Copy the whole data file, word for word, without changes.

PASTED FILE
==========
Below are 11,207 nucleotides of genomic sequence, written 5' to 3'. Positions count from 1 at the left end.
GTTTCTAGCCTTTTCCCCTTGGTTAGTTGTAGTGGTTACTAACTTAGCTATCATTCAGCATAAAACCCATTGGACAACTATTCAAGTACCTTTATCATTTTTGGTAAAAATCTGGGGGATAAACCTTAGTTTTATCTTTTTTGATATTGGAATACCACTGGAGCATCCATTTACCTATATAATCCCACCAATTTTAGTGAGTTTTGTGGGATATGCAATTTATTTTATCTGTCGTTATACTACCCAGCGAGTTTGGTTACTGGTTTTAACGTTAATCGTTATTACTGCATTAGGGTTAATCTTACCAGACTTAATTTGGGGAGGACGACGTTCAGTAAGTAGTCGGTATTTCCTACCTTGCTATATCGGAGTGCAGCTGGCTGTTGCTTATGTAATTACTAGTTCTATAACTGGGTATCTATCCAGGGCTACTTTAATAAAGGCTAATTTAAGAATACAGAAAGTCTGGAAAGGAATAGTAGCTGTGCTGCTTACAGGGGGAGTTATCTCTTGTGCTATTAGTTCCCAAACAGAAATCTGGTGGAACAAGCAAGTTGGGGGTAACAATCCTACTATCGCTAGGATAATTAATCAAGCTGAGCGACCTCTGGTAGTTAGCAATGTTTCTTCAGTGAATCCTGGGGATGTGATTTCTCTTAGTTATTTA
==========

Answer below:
Below are 11,207 nucleotides of genomic sequence, written 5' to 3'. Positions count from 1 at the left end.
GTTTCTAGCCTTTTCCCCTTGGTTAGTTGTAGTGGTTACTAACTTAGCTATCATTCAGCATAAAACCCATTGGACAACTATTCAAGTACCTTTATCATTTTTGGTAAAAATCTGGGGGATAAACCTTAGTTTTATCTTTTTTGATATTGGAATACCACTGGAGCATCCATTTACCTATATAATCCCACCAATTTTAGTGAGTTTTGTGGGATATGCAATTTATTTTATCTGTCGTTATACTACCCAGCGAGTTTGGTTACTGGTTTTAACGTTAATCGTTATTACTGCATTAGGGTTAATCTTACCAGACTTAATTTGGGGAGGACGACGTTCAGTAAGTAGTCGGTATTTCCTACCTTGCTATATCGGAGTGCAGCTGGCTGTTGCTTATGTAATTACTAGTTCTATAACTGGGTATCTATCCAGGGCTACTTTAATAAAGGCTAATTTAAGAATACAGAAAGTCTGGAAAGGAATAGTAGCTGTGCTGCTTACAGGGGGAGTTATCTCTTGTGCTATTAGTTCCCAAACAGAAATCTGGTGGAACAAGCAAGTTGGGGGTAACAATCCTACTATCGCTAGGATAATTAATCAAGCTGAGCGACCTCTGGTAGTTAGCAATGTTTCTTCAGTGAATCCTGGGGATGTGATTTCTCTTAGTTATTTA